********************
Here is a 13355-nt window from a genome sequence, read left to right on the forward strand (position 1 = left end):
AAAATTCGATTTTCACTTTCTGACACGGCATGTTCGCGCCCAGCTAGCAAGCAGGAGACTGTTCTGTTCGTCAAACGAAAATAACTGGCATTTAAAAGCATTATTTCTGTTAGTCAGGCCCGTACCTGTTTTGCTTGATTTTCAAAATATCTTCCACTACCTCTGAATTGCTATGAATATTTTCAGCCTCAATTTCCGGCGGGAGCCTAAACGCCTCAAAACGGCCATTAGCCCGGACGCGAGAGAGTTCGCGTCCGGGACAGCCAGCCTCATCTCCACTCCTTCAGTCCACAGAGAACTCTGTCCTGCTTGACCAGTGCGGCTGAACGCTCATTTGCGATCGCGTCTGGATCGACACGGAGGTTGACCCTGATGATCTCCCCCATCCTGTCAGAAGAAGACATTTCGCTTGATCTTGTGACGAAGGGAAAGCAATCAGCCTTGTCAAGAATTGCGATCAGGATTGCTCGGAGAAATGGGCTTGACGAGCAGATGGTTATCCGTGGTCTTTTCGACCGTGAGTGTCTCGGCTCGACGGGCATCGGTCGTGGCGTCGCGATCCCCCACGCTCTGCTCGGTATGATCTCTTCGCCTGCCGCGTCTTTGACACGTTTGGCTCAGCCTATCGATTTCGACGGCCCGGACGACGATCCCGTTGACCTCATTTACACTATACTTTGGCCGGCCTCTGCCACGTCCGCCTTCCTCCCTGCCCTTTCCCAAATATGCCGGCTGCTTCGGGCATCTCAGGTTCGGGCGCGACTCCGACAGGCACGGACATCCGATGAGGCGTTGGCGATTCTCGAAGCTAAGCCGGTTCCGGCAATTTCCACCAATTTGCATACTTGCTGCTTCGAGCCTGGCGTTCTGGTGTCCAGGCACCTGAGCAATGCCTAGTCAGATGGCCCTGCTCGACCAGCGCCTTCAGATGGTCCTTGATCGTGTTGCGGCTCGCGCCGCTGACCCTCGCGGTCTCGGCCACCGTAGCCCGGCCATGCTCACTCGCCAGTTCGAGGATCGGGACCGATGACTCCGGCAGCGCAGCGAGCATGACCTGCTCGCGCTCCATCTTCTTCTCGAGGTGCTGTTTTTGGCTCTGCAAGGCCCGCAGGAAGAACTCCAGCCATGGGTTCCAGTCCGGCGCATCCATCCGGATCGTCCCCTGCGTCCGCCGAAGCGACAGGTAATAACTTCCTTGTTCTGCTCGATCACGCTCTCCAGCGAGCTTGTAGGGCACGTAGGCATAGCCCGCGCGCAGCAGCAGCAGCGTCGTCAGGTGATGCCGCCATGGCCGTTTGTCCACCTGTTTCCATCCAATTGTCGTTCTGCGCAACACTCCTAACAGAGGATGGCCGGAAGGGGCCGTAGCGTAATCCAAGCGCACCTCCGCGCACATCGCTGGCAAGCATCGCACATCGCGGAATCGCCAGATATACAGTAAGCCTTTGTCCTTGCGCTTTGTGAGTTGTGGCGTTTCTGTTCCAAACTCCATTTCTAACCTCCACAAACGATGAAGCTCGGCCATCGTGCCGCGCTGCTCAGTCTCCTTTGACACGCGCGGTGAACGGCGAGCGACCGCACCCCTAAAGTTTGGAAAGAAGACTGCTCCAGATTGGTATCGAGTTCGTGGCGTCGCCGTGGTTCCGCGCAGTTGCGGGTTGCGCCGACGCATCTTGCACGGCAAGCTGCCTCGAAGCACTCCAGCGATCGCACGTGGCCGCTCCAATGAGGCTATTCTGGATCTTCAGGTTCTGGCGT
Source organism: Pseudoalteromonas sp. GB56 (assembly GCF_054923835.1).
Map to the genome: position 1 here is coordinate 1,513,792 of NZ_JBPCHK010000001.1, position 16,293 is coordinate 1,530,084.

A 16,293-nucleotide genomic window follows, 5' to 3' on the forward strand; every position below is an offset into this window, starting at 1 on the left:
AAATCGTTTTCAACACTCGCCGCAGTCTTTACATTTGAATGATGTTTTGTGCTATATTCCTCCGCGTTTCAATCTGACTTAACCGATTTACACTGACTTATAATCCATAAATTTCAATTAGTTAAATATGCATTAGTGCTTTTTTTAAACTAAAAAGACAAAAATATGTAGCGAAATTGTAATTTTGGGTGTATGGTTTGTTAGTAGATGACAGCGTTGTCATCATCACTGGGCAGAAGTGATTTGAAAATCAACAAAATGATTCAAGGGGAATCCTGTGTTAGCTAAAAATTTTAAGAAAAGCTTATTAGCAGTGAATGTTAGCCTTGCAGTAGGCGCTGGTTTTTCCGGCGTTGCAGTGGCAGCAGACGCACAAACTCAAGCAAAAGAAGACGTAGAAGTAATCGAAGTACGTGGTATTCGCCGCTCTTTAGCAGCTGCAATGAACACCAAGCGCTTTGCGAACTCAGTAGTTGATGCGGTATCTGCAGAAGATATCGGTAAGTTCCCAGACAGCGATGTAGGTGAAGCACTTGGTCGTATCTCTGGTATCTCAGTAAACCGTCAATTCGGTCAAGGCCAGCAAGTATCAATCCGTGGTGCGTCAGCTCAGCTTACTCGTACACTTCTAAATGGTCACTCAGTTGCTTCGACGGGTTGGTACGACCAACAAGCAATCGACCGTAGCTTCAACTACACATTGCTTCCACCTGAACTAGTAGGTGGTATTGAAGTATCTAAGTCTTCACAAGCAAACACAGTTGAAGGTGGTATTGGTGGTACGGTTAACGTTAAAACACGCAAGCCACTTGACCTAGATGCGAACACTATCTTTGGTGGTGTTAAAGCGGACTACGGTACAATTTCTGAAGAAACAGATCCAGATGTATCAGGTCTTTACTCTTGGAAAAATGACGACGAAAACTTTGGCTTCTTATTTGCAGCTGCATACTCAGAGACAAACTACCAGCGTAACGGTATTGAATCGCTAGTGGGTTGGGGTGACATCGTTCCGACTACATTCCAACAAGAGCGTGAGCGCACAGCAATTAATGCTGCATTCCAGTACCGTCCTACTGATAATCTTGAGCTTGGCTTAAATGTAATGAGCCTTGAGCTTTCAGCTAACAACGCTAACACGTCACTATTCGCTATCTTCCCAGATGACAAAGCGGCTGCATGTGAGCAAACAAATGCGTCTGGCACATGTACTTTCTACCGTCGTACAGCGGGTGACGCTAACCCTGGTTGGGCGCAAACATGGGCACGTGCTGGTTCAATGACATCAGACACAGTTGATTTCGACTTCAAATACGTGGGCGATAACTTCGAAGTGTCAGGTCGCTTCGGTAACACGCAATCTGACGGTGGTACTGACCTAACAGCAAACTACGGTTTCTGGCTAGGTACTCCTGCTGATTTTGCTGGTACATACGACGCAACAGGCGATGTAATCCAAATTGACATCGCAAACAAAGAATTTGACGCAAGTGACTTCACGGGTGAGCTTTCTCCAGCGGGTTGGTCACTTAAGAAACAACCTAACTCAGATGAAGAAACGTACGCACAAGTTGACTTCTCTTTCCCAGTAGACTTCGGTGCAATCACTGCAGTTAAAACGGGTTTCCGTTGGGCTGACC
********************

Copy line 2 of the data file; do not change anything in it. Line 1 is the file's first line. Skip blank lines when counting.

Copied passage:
AAAATTCGATTTTCACTTTCTGACACGGCATGTTCGCGCCCAGCTAGCAAGCAGGAGACTGTTCTGTTCGTCAAACGAAAATAACTGGCATTTAAAAGCATTATTTCTGTTAGTCAGGCCCGTACCTGTTTTGCTTGATTTTCAAAATATCTTCCACTACCTCTGAATTGCTATGAATATTTTCAGCCTCAATTTCCGGCGGGAGCCTAAACGCCTCAAAACGGCCATTAGCCCGGACGCGAGAGAGTTCGCGTCCGGGACAGCCAGCCTCATCTCCACTCCTTCAGTCCACAGAGAACTCTGTCCTGCTTGACCAGTGCGGCTGAACGCTCATTTGCGATCGCGTCTGGATCGACACGGAGGTTGACCCTGATGATCTCCCCCATCCTGTCAGAAGAAGACATTTCGCTTGATCTTGTGACGAAGGGAAAGCAATCAGCCTTGTCAAGAATTGCGATCAGGATTGCTCGGAGAAATGGGCTTGACGAGCAGATGGTTATCCGTGGTCTTTTCGACCGTGAGTGTCTCGGCTCGACGGGCATCGGTCGTGGCGTCGCGATCCCCCACGCTCTGCTCGGTATGATCTCTTCGCCTGCCGCGTCTTTGACACGTTTGGCTCAGCCTATCGATTTCGACGGCCCGGACGACGATCCCGTTGACCTCATTTACACTATACTTTGGCCGGCCTCTGCCACGTCCGCCTTCCTCCCTGCCCTTTCCCAAATATGCCGGCTGCTTCGGGCATCTCAGGTTCGGGCGCGACTCCGACAGGCACGGACATCCGATGAGGCGTTGGCGATTCTCGAAGCTAAGCCGGTTCCGGCAATTTCCACCAATTTGCATACTTGCTGCTTCGAGCCTGGCGTTCTGGTGTCCAGGCACCTGAGCAATGCCTAGTCAGATGGCCCTGCTCGACCAGCGCCTTCAGATGGTCCTTGATCGTGTTGCGGCTCGCGCCGCTGACCCTCGCGGTCTCGGCCACCGTAGCCCGGCCATGCTCACTCGCCAGTTCGAGGATCGGGACCGATGACTCCGGCAGCGCAGCGAGCATGACCTGCTCGCGCTCCATCTTCTTCTCGAGGTGCTGTTTTTGGCTCTGCAAGGCCCGCAGGAAGAACTCCAGCCATGGGTTCCAGTCCGGCGCATCCATCCGGATCGTCCCCTGCGTCCGCCGAAGCGACAGGTAATAACTTCCTTGTTCTGCTCGATCACGCTCTCCAGCGAGCTTGTAGGGCACGTAGGCATAGCCCGCGCGCAGCAGCAGCAGCGTCGTCAGGTGATGCCGCCATGGCCGTTTGTCCACCTGTTTCCATCCAATTGTCGTTCTGCGCAACACTCCTAACAGAGGATGGCCGGAAGGGGCCGTAGCGTAATCCAAGCGCACCTCCGCGCACATCGCTGGCAAGCATCGCACATCGCGGAATCGCCAGATATACAGTAAGCCTTTGTCCTTGCGCTTTGTGAGTTGTGGCGTTTCTGTTCCAAACTCCATTTCTAACCTCCACAAACGATGAAGCTCGGCCATCGTGCCGCGCTGCTCAGTCTCCTTTGACACGCGCGGTGAACGGCGAGCGACCGCACCCCTAAAGTTTGGAAAGAAGACTGCTCCAGATTGGTATCGAGTTCGTGGCGTCGCCGTGGTTCCGCGCAGTTGCGGGTTGCGCCGACGCATCTTGCACGGCAAGCTGCCTCGAAGCACTCCAGCGATCGCACGTGGCCGCTCCAATGAGGCTATTCTGGATCTTCAGGTTCTGGCGT